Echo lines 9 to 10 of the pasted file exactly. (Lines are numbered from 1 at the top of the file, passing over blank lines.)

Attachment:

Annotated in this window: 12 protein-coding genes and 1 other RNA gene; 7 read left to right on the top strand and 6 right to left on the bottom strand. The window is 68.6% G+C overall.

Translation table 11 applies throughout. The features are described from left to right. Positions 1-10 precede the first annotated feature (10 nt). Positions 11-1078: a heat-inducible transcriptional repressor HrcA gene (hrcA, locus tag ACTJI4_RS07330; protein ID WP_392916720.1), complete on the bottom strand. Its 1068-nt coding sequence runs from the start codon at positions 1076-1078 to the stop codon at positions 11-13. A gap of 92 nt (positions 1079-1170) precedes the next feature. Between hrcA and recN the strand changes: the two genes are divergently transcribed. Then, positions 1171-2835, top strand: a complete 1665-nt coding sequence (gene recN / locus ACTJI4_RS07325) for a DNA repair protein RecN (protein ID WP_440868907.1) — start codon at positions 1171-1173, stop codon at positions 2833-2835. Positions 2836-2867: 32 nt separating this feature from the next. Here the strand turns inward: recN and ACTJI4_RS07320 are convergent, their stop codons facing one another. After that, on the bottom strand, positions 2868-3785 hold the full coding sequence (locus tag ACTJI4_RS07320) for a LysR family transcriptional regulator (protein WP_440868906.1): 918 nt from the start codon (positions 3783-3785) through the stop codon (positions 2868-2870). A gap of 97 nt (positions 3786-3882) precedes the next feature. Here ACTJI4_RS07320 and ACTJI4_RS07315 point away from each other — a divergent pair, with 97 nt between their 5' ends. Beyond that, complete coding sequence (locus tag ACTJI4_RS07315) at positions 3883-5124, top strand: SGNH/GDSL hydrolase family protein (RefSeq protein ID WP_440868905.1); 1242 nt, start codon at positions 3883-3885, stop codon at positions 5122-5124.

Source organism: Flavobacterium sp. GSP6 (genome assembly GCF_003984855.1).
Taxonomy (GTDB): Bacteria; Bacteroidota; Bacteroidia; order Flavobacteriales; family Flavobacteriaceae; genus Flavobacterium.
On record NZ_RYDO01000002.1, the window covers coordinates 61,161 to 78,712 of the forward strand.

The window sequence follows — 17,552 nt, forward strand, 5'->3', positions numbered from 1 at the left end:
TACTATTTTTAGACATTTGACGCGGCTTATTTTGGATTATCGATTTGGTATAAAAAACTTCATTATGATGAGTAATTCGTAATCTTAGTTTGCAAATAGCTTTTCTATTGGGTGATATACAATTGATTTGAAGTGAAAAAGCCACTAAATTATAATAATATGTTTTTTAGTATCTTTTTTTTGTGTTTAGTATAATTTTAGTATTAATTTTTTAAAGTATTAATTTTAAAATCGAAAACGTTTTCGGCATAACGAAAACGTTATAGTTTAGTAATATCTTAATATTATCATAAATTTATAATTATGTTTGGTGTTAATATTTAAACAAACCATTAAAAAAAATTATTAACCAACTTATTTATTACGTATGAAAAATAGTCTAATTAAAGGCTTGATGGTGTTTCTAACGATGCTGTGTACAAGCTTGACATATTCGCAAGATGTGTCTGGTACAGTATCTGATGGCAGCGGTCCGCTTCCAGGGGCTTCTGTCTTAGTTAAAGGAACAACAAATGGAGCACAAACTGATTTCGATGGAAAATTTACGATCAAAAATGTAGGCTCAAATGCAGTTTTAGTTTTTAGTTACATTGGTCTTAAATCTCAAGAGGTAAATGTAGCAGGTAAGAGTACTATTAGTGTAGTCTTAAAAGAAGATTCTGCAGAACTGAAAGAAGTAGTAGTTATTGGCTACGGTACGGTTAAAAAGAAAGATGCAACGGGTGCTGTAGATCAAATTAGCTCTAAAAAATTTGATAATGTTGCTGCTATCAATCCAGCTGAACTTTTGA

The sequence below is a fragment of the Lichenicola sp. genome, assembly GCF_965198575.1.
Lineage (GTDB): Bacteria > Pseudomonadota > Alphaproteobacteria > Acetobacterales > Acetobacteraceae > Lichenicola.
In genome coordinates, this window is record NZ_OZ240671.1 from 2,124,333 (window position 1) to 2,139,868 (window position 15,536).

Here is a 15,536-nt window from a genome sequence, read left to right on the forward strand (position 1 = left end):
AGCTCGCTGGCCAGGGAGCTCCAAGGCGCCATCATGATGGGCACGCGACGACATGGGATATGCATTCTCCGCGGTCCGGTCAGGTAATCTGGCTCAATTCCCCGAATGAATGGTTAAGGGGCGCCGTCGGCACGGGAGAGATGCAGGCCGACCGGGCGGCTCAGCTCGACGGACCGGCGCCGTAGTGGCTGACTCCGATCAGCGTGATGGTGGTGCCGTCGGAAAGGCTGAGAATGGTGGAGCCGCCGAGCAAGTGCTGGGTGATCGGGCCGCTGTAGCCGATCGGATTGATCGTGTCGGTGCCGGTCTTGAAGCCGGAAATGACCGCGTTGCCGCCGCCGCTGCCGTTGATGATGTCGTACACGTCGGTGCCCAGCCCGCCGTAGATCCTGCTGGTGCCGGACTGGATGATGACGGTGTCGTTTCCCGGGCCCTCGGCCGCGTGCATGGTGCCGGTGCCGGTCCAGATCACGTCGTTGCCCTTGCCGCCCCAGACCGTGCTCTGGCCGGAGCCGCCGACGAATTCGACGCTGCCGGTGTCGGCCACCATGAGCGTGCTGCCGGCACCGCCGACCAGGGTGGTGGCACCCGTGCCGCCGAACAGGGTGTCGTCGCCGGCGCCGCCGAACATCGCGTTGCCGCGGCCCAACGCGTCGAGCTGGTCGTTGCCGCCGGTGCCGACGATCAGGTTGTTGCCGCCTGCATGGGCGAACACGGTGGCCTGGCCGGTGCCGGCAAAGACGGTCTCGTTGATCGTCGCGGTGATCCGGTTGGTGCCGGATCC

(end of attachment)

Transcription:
Lineage (GTDB): Bacteria > Pseudomonadota > Alphaproteobacteria > Acetobacterales > Acetobacteraceae > Lichenicola.
In genome coordinates, this window is record NZ_OZ240671.1 from 2,124,333 (window position 1) to 2,139,868 (window position 15,536).